At times I have tried to say the Lord's prayer, as a method of surrendering my self-will. I have never felt comfortable. I must choose between feeling uncomfortable saying it, or uncomfortable feeling alienated by not participating with the group. I choose the latter. I take solace that I may inspire courage in newcomer' who feel similarly to me, who may feel pressure to do as others do.
January 26, 2013
Group conscious
The wonderful thing about AA is if you do not like what a group is doing bring it up at the business meeting. If that does not fix your concerns. Start your own group!
My home group does things that offend some old timers..but we are sober, we are strong on the steps and we help others. That is all that is important.
So Fla
November 17, 2012
lords prayer and steps
I've been in and out of Alanon since the 80's & have been struggling with the LP on and off. The program promotes "God of your Understanding" and the LP states God as "our father." Not everyone's God is "their father." In fact, as we all know many non-religious people use the group or even an object as their higher power. Also, the steps refer to God as "him." My higher power is not a "him." If I thought of HP in a masculine sense it would impede my sense of spirituality. I generally leave the room when LP is recited and haven't always felt so comfortable about it. In all the years, I have only seen 3 other people do it. (including someone who simply joined me so I wouldn't feel alone). In recent years the Prayer Books for Reformed Judiasm have changed and presently the words him, he, king etc. are replaced with God, Soverign, etc. Since this changed, I am more comfortable in my worship of Judiasm. I'm attempting to create a parallel between my religion & Alanon.
October 28, 2012
To Anonymous in Pasadena, CA
You phrased it so well! Amen!
George Carr
Miami, FL
October 27, 2012
As to AA & religion..
The book which is the basic founding text for the Alcoholics Anonymous program states emphatically, "We realize we know only a little, G-d will disclose more to you and to us. Ask Him each day in your morning meditation, what you can do for the man who is still sick and suffering..." It also has an entire chapter devoted to the subject of G-d or a Higher Power (chptr 4 To The Agnostic). Yet this is still only a beginning for those who are attempting to be freed from addictions to alcohol and otther substances, The AA program is similar to the activities of the lifeguards at the ocean, when some one yells for help the good lifeguard dives in and does not disciminate when saving lives. It is the Primary Purpose of AA (and NA) for the members to stay clean and sober and to help others to achieve sobriety...Period! Prayers? No prayer is worthy to stand before HaShem if it is not from the heart, regardless of the words, or even the language men may use. There is no liturgy in AA.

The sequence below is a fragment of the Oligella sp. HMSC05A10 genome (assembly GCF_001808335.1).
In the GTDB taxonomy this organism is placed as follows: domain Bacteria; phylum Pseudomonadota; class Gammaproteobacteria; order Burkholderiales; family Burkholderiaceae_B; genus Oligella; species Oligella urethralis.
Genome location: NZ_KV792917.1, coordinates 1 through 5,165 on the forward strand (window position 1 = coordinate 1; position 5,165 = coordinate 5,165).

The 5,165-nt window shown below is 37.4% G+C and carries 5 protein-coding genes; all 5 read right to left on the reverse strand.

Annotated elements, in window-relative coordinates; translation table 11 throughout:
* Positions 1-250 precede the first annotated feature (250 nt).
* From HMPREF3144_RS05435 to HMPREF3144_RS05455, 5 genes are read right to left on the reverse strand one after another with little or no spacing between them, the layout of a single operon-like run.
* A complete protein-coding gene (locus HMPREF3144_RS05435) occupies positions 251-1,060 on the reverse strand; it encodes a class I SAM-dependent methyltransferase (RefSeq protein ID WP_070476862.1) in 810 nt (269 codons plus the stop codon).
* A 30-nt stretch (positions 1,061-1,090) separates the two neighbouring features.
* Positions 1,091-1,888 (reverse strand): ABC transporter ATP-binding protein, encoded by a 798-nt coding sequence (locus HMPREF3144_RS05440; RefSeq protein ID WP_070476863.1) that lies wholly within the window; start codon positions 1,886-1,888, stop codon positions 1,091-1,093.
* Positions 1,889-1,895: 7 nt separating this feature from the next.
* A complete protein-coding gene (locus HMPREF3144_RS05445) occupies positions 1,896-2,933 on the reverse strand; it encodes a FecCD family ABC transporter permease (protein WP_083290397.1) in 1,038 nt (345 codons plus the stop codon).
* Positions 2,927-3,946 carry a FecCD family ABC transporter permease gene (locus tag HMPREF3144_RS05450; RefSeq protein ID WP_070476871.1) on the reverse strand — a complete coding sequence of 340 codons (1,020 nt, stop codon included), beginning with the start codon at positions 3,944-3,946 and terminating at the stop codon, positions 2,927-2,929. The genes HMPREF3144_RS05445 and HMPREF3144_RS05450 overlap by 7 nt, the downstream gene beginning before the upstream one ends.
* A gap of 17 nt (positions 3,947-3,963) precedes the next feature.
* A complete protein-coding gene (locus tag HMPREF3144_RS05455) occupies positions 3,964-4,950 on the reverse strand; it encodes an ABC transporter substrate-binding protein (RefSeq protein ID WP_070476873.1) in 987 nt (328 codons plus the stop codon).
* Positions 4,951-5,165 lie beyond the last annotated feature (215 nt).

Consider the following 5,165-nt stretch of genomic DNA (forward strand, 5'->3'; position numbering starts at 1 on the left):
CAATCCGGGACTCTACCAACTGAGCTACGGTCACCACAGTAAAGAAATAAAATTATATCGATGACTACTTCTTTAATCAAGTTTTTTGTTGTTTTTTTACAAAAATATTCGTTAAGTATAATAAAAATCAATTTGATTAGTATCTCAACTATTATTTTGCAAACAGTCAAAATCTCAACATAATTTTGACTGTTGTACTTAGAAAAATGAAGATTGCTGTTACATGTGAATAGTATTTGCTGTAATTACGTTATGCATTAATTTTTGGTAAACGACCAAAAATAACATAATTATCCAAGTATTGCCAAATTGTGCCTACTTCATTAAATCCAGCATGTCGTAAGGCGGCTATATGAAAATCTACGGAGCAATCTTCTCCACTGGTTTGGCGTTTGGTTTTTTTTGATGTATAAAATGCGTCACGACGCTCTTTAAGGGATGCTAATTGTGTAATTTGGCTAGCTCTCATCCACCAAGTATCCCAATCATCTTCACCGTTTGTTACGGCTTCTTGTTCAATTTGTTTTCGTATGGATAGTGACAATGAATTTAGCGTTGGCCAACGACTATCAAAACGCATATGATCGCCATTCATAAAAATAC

Pasadena, CA
October 14, 2012
The Lord's Prayer
The argument that the Lord's Prayer is not a Jewish prayer, and reciting it in AA meetings go really against the AA prinicples of not being associated with any religion. This is why when N.A. was founded (about 20 years after AA foundation) they started praying the "Serenity Prayer", which was more widely accepted.
George Carr
Miami, FL
October 12, 2012
Jew who found G-d in AA
Yes. I'm a Jew who found G-d in AA and later realized that my conception of a Higher Power is completely consistent with my Jewish roots. Therefore, I was able to adopt my religion into my heart and was opened to the wealth of spirituality in Judaism. As they say, when the student is ready the master appears. I don't believe saying the Lord's Prayer in an AA meeting necessitates a belief in Jesus. The New Testament was written by Jews after all and the divination of Christ wasn't decided until the council of Nicea, though even that shouldn't be the deciding factor here. Rabbi Freeman, based on your assertion that a prayer comprised and written after our covenant with G-d is not Jewish, does that mean any prayer I write or say for my own well being is also not Jewish? I say the Lord's prayer at AA meetings but I believe the intention within one's heart while reciting the prayer determines whether the prayer is meant as universal (in my case) or Christian.
Los Angeles, CA